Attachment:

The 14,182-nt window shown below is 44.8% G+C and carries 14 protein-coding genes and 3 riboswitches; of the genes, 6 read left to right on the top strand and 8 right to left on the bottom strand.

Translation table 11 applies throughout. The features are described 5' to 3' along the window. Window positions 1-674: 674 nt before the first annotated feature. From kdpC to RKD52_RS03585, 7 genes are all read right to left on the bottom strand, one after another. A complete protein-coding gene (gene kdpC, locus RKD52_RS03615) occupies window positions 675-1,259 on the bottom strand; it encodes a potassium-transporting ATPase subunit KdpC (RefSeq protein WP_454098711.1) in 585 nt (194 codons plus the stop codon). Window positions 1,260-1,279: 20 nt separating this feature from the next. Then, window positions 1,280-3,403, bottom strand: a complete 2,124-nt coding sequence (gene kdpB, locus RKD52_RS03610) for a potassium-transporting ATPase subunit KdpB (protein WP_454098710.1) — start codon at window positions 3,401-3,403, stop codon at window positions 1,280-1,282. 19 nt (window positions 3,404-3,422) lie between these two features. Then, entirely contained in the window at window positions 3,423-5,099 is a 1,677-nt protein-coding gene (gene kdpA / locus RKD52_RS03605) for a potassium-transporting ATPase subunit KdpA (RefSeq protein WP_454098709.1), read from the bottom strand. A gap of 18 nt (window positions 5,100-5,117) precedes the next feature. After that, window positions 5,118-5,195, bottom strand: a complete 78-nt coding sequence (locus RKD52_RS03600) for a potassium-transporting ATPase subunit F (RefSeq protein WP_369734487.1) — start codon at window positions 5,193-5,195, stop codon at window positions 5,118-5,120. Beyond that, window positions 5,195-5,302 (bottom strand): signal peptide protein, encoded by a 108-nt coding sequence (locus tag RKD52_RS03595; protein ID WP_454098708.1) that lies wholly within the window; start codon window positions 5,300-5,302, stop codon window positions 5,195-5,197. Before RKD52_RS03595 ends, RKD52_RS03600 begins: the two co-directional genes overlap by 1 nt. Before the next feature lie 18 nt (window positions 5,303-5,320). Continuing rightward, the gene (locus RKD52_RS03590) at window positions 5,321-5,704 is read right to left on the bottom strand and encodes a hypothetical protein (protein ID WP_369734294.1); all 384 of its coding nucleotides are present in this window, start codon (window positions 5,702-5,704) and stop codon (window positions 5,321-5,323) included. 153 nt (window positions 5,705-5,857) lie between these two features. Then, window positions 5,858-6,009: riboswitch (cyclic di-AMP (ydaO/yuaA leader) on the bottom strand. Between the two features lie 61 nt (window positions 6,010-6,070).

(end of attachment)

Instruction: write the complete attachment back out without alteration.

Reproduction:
The 14,182-nt window shown below is 44.8% G+C and carries 14 protein-coding genes and 3 riboswitches; of the genes, 6 read left to right on the top strand and 8 right to left on the bottom strand.

Translation table 11 applies throughout. The features are described 5' to 3' along the window. Window positions 1-674: 674 nt before the first annotated feature. From kdpC to RKD52_RS03585, 7 genes are all read right to left on the bottom strand, one after another. A complete protein-coding gene (gene kdpC, locus RKD52_RS03615) occupies window positions 675-1,259 on the bottom strand; it encodes a potassium-transporting ATPase subunit KdpC (RefSeq protein WP_454098711.1) in 585 nt (194 codons plus the stop codon). Window positions 1,260-1,279: 20 nt separating this feature from the next. Then, window positions 1,280-3,403, bottom strand: a complete 2,124-nt coding sequence (gene kdpB, locus RKD52_RS03610) for a potassium-transporting ATPase subunit KdpB (protein WP_454098710.1) — start codon at window positions 3,401-3,403, stop codon at window positions 1,280-1,282. 19 nt (window positions 3,404-3,422) lie between these two features. Then, entirely contained in the window at window positions 3,423-5,099 is a 1,677-nt protein-coding gene (gene kdpA / locus RKD52_RS03605) for a potassium-transporting ATPase subunit KdpA (RefSeq protein WP_454098709.1), read from the bottom strand. A gap of 18 nt (window positions 5,100-5,117) precedes the next feature. After that, window positions 5,118-5,195, bottom strand: a complete 78-nt coding sequence (locus RKD52_RS03600) for a potassium-transporting ATPase subunit F (RefSeq protein WP_369734487.1) — start codon at window positions 5,193-5,195, stop codon at window positions 5,118-5,120. Beyond that, window positions 5,195-5,302 (bottom strand): signal peptide protein, encoded by a 108-nt coding sequence (locus tag RKD52_RS03595; protein ID WP_454098708.1) that lies wholly within the window; start codon window positions 5,300-5,302, stop codon window positions 5,195-5,197. Before RKD52_RS03595 ends, RKD52_RS03600 begins: the two co-directional genes overlap by 1 nt. Before the next feature lie 18 nt (window positions 5,303-5,320). Continuing rightward, the gene (locus RKD52_RS03590) at window positions 5,321-5,704 is read right to left on the bottom strand and encodes a hypothetical protein (protein ID WP_369734294.1); all 384 of its coding nucleotides are present in this window, start codon (window positions 5,702-5,704) and stop codon (window positions 5,321-5,323) included. 153 nt (window positions 5,705-5,857) lie between these two features. Then, window positions 5,858-6,009: riboswitch (cyclic di-AMP (ydaO/yuaA leader) on the bottom strand. Between the two features lie 61 nt (window positions 6,010-6,070).